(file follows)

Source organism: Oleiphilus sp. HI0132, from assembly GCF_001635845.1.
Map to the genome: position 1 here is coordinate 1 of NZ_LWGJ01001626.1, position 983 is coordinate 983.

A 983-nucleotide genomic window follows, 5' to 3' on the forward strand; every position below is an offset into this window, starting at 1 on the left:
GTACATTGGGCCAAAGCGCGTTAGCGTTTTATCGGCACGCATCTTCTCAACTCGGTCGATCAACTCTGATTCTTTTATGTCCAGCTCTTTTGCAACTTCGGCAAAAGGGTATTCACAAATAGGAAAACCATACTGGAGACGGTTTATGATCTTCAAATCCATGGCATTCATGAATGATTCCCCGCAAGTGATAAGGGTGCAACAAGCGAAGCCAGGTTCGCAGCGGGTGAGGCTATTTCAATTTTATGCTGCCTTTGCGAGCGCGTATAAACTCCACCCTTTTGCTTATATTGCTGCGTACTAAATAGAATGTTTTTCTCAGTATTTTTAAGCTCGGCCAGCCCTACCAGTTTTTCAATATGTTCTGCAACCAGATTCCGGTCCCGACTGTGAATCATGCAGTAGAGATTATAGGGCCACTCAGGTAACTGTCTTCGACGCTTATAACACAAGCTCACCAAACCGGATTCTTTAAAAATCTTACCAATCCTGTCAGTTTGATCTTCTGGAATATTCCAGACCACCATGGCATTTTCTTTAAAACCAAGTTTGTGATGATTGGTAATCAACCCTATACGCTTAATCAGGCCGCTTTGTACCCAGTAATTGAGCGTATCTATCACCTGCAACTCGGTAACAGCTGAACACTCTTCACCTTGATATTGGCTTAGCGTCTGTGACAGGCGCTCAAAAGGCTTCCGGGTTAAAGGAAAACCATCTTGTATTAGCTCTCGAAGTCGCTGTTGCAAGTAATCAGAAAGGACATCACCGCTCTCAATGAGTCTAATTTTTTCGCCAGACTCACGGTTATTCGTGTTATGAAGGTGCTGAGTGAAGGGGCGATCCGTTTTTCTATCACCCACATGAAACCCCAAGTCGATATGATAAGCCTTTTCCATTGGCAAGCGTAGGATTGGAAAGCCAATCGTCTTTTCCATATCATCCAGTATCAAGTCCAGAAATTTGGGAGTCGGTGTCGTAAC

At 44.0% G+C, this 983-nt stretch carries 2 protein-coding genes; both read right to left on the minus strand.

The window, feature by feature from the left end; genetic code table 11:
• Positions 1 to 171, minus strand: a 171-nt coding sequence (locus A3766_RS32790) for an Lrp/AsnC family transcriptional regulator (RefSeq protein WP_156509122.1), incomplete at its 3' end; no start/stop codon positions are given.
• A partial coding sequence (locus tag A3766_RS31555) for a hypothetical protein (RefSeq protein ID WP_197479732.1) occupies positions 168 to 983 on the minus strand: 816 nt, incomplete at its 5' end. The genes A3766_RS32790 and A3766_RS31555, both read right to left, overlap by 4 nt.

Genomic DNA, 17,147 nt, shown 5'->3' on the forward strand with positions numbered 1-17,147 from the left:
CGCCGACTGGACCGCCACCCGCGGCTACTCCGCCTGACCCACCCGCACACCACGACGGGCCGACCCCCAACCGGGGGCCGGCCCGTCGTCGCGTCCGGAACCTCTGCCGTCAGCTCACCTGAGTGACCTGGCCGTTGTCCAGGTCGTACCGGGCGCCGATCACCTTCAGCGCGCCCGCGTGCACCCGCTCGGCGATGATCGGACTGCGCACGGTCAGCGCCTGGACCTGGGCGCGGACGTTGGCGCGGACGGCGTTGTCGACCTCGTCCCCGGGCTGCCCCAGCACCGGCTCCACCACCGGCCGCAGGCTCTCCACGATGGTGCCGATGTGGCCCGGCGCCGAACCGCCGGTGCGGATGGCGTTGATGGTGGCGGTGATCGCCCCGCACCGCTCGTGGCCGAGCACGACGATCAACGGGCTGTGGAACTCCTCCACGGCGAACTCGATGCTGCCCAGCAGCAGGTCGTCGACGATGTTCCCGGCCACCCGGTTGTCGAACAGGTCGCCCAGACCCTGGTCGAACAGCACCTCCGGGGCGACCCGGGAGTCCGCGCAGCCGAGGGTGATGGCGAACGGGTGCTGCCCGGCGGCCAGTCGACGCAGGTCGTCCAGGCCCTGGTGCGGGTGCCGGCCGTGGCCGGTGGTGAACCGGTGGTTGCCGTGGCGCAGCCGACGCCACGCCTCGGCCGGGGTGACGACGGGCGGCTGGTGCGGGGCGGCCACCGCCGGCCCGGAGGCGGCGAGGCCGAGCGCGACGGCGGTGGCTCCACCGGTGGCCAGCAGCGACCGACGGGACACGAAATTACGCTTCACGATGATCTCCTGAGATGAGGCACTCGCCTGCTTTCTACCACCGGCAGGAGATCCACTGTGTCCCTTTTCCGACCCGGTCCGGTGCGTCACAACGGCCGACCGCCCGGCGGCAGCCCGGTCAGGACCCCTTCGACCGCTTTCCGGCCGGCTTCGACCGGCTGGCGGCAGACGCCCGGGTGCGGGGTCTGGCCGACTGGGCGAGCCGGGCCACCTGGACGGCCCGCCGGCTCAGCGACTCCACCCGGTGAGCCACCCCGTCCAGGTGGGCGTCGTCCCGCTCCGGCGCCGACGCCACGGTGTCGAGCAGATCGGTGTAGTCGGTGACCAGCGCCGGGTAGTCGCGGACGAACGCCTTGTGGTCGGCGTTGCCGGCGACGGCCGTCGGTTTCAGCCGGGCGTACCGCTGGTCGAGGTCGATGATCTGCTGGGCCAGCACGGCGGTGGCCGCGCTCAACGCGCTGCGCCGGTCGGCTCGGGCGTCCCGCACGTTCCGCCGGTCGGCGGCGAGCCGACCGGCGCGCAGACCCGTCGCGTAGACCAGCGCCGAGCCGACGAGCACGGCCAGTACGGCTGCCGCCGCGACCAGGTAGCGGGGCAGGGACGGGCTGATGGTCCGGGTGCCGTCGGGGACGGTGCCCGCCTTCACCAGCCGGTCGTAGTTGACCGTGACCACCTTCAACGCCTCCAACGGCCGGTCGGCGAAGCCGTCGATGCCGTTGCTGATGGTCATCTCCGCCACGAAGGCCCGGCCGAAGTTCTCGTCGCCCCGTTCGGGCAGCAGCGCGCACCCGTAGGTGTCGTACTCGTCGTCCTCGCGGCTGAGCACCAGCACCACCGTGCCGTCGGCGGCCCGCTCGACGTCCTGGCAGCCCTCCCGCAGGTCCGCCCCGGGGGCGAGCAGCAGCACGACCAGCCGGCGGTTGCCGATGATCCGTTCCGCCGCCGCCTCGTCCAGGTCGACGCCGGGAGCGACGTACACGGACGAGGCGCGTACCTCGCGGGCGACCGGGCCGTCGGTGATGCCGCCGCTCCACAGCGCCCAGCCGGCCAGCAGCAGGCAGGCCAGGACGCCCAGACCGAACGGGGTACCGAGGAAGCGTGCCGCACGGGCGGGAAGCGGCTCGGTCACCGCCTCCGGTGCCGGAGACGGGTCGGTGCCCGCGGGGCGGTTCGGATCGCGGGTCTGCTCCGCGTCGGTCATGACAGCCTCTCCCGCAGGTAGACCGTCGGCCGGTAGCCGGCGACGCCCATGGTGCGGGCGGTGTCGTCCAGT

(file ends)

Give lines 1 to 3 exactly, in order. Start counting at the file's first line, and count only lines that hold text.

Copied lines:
Source organism: Oleiphilus sp. HI0132, from assembly GCF_001635845.1.
Map to the genome: position 1 here is coordinate 1 of NZ_LWGJ01001626.1, position 983 is coordinate 983.

A 983-nucleotide genomic window follows, 5' to 3' on the forward strand; every position below is an offset into this window, starting at 1 on the left: